Keener’s character, Cynthia, is a representative from the CIA and supposedly carries some weight. Well, I think she’s from the CIA. I wasn’t quite clear on her position. A second viewing of the film would solve that problem. Anyway, her character seems to be nothing more a mouth piece for the President and when the shit seems close to hitting the fan, she is lumped with the task of administratively cleaning up the mess. Pretty much the men around her end up doing whatever they want.

Then we have Moner’s character, Isabela, the daughter of a cartel leader. Isabela showed a lot of spunk getting into a fight with another student at an all-girl private school. But after that, she’s a victim and a pawn in the game the CIA plays with the warring Mexican cartels. She’s an interesting character with not a of room to maneuver within the narrative.

2) Aside from the lack of agency for the female characters, POC don’t seem go beyond the tropes of criminals. Heck, even the white characters don’t seem to go beyond their assigned tropes either. Everyone is a little more than two dimensional but never really reaches three dimensional territory.

3) What does Sheridan’s America look like? As Butler puts it, Sheridan’s America is where “men do manly-man things.” A guy’s guy is another way of describing it. Any female protagonist in Sheridan’s screenplays is somehow sidelined by the men around her or is in need of their help because of some self-perceived weakness that they acknowledge to having. And we’re back to the issue of Sheridan’s female characters lacking agency.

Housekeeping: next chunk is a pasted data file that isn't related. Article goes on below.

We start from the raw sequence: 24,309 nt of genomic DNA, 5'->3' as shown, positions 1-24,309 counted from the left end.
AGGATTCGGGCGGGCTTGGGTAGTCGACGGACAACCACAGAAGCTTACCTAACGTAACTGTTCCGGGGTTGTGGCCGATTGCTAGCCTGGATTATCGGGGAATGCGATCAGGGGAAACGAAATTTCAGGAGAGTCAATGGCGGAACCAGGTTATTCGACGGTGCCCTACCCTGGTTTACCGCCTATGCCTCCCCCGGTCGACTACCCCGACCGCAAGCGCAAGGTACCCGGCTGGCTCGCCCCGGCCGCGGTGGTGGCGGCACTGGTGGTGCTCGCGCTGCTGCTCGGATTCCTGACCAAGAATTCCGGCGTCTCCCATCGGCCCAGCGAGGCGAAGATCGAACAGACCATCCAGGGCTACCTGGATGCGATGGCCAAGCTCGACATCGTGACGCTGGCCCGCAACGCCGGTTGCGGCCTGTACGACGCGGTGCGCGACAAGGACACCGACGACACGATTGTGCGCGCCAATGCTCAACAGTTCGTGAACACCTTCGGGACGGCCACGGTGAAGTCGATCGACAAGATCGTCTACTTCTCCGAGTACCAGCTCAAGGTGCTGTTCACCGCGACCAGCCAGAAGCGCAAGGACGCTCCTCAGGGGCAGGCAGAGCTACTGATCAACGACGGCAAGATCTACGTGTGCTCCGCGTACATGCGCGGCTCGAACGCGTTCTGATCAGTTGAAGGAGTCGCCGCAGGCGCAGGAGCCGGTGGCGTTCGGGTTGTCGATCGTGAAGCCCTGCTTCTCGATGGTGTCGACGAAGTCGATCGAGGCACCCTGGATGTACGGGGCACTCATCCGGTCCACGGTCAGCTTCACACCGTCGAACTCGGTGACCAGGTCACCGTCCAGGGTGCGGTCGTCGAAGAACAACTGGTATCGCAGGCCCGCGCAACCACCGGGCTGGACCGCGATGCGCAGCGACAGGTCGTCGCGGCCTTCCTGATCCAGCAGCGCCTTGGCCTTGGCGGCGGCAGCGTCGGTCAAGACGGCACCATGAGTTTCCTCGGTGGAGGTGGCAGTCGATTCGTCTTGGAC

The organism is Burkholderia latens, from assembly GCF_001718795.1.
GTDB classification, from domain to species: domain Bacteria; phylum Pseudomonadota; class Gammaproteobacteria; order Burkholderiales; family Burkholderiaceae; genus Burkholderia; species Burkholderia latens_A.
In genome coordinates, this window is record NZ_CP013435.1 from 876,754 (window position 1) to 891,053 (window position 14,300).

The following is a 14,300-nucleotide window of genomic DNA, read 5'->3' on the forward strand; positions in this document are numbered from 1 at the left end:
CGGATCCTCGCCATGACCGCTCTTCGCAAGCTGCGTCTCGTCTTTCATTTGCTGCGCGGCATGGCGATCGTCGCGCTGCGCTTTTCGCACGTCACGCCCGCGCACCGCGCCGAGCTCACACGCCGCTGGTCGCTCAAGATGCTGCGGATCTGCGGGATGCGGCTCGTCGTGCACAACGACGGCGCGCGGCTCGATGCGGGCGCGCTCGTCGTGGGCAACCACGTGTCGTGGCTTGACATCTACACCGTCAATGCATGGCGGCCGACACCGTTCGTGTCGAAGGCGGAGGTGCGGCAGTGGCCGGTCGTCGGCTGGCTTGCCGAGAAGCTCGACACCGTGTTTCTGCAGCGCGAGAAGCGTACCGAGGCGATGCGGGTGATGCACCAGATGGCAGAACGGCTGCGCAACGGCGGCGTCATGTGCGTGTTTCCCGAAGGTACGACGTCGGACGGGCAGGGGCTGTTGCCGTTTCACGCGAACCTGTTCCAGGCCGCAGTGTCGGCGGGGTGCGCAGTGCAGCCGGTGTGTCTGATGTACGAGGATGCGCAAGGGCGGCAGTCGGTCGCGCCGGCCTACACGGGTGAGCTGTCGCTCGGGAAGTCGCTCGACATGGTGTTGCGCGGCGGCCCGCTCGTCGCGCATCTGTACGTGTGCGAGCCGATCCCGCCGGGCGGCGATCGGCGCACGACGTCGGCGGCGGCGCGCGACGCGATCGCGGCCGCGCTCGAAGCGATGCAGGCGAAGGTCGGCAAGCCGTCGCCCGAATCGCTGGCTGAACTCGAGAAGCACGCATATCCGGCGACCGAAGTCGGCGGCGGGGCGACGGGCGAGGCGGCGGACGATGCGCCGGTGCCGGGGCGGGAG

After reading through Butler’s analysis, there are some things I’d like to say.

It’s pretty clear Sheridan is critical of the American government. And he tries to work in the grey area that exists between good and bad. But when you work with tropes, that grey area sometimes doesn’t get explored very well. Sheridan tries in Sicario. Any grey area he hints at or tries to touch on is mitigated by Kate’s lack of agency. The male characters lack grey area. del Toro’s Alejandro comes closest to being a complex character. His motivations for being a sicario are explained and his interactions with Kate are coloured by his motivations.

In my opinion, adherence to genre, stereotypes and tropes are part of the reason for the problems that exist in Sicario and Sicario: Day of the Soldado. But the second film suffers from a screenplay that quite doesn’t match up to the first film. I think it suffers too from the fact Denis Villeneuve, Emily Blunt and the late cinematographer Roger Deakins were not part of the production of the second film. There were moments that I thought were really interesting and thought-provoking. But the reliance on stereotypes and tropes in order to tell the story is problematic. I can’t stress that enough.

It’s stuff like this that motivates me to try to avoid in my own writing. I don’t know how successful I will be in avoiding it but I can certainly do my best to not fall into that rabbit hole.

Apparently, Sheridan had said that the screenplay for Sicario: Day of the Soldado wasn’t intended to be a sequel to the first film. It was supposed to be a standalone. But before the film hit theatres nationwide, there were stories reporting that the idea of a third film is being discussed, with Blunt returning to reprise her character, Kate Macer, to finish the trilogy.

Well, I have a few thoughts on the idea of a Sicario trilogy and if the third film is actually made.

1) If there is a trilogy, the final film must include the characters Isabela Reyes and Miguel Hernandez, the boy/man who is recruited by Alejandro to become a sicario at the end of the film. Given what the second film hints at as their fates, their individual story arcs need to be played out in the third film.